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About 10 o'clock A. M. it was reported that the enemy's cavalry were coming down the Bowling Green Road, and I walked over to one of the dwelling-houses to verify the report. Seeing the lady of the house, I asked permission to deposit the articles entrusted to my care by my captain, which was granted, and I thought I was making a satisfactory arrangement when I placed the sword and blankets in the parlor of that dwelling. Having got rid of my charge, I climbed upon the roof of the front porch, on the lookout for Yankees. I soon saw them coming, tearing down the road, and got ready to leave my elevated position, when the lady above referred to called out to ‘be careful or you will damage my shutters.’ I advised her to move herself to safety, or the enemy would soon make it uncomfortable for her. I believe that she took my advice, and finding that time for me was short, I jumped down to the ground, perhaps twelve feet, without hurting myself. Then seeing one of the enemy's riders, who had stopped under a tree about 800 yards off, getting on his horse and taking a survey of our position, I took a good aim at him and blazed away, with the result of seeing him change base at double quick time. Thus the first shot was fired, and the ball was opened in due form. Our little squad prepared itself for the coming struggle, and we did not have long to wait before a whole squadron of the blue riders charged towards the depot, firing as they came. But a volley from our rifles sent them back in confusion, leaving several of their comrades and horses bleeding behind. Twice more they charged, but our fire was too much for them; then they saw that they must change their tactics, in order to drive us from our position.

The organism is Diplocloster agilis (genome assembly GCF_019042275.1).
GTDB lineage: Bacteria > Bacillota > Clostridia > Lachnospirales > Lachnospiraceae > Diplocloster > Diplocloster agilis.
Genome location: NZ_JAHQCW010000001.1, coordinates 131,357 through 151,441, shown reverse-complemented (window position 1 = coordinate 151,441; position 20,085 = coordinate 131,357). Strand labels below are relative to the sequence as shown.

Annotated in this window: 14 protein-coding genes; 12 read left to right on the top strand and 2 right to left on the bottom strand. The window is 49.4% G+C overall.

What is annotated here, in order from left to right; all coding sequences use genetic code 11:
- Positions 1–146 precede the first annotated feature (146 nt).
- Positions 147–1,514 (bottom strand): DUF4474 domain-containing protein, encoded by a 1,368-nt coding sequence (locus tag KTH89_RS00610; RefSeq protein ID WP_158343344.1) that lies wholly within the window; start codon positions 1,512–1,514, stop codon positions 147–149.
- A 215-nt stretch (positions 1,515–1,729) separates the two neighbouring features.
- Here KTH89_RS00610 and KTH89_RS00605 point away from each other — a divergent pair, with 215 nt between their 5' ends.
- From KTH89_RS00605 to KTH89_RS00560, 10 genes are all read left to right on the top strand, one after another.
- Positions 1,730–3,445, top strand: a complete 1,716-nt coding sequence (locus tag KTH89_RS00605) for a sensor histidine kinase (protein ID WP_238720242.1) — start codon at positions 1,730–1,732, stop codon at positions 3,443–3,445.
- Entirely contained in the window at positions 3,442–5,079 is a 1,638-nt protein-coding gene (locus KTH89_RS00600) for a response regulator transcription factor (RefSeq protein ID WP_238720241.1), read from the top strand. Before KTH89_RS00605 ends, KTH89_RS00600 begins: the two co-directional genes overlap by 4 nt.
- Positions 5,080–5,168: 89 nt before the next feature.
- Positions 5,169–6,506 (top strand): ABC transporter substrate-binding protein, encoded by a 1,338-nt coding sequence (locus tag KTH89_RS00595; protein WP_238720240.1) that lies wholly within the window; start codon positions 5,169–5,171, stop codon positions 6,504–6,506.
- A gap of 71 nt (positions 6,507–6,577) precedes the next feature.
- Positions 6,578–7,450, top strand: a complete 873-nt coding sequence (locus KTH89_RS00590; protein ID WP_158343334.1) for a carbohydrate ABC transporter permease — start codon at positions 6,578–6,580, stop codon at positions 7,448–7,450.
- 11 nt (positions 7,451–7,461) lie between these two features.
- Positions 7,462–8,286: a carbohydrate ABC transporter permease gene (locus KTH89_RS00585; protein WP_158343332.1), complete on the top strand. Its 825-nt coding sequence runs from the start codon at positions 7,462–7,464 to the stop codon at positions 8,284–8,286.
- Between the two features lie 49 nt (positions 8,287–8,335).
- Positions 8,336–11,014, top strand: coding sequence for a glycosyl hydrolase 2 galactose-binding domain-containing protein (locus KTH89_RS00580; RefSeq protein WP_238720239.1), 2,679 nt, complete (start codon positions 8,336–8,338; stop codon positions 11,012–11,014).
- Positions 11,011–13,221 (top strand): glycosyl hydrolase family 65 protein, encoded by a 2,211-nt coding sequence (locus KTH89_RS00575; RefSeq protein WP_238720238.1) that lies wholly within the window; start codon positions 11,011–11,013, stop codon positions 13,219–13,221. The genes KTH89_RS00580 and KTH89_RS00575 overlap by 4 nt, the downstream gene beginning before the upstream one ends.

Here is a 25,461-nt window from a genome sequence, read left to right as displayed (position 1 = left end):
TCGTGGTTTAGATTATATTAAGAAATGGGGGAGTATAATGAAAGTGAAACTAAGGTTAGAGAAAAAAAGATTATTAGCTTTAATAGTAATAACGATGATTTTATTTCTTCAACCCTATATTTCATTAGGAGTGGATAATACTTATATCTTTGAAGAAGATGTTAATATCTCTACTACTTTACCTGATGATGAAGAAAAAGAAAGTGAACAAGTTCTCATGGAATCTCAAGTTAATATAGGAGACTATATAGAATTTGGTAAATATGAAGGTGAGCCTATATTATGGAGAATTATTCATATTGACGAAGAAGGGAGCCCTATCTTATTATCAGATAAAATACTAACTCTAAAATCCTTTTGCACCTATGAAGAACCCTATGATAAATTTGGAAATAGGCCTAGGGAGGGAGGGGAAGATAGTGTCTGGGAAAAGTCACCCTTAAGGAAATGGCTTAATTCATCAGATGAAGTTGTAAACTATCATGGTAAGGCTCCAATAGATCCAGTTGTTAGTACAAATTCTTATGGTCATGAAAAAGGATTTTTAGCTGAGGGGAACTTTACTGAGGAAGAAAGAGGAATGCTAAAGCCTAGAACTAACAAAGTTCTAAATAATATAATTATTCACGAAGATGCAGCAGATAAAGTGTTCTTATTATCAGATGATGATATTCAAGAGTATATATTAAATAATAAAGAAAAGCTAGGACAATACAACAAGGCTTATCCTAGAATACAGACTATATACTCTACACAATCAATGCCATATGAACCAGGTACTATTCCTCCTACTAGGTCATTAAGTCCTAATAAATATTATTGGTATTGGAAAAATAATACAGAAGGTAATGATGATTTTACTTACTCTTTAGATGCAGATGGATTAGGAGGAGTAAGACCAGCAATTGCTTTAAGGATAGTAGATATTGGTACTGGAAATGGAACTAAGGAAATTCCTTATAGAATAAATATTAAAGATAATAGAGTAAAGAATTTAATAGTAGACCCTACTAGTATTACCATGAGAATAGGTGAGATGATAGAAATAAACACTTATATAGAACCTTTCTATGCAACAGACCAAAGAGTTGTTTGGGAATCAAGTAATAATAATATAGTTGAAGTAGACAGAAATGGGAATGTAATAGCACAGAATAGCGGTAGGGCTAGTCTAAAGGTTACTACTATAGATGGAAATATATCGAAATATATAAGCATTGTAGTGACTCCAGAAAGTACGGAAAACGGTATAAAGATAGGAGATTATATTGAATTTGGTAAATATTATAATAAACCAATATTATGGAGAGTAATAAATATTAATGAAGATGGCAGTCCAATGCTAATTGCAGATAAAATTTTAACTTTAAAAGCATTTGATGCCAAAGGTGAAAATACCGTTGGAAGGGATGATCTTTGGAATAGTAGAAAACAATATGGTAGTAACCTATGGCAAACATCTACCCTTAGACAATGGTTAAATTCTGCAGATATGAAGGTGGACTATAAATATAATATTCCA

A gallant charge.

The whole of Torbert's Cavalry Division was now before us. Dismounting and forming into a semi-circle, the enemy surrounded us, coming closer and closer, and while the firing was kept up at a lively rate. To relieve us, Major Norton now ordered the 11th Virginia to charge, and right gallantly these men did their duty. Sweeping up the enemy's skirmish line like a lot of grass-hoppers, they drove them some distance, and took position in our front near the hill east of the Bowling Green Road. Here they opened fire. The enemy now brought out their artillery, and the first shot killed a stray horse near the depot. Then we could see the enemy's infantry advancing in heavy columns, and resistance was no longer prudent. Therefore Major Norton ordered the withdrawal of his army. His cavalry was ordered to notify the 11th regiment, which was

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George F. Norton (2)
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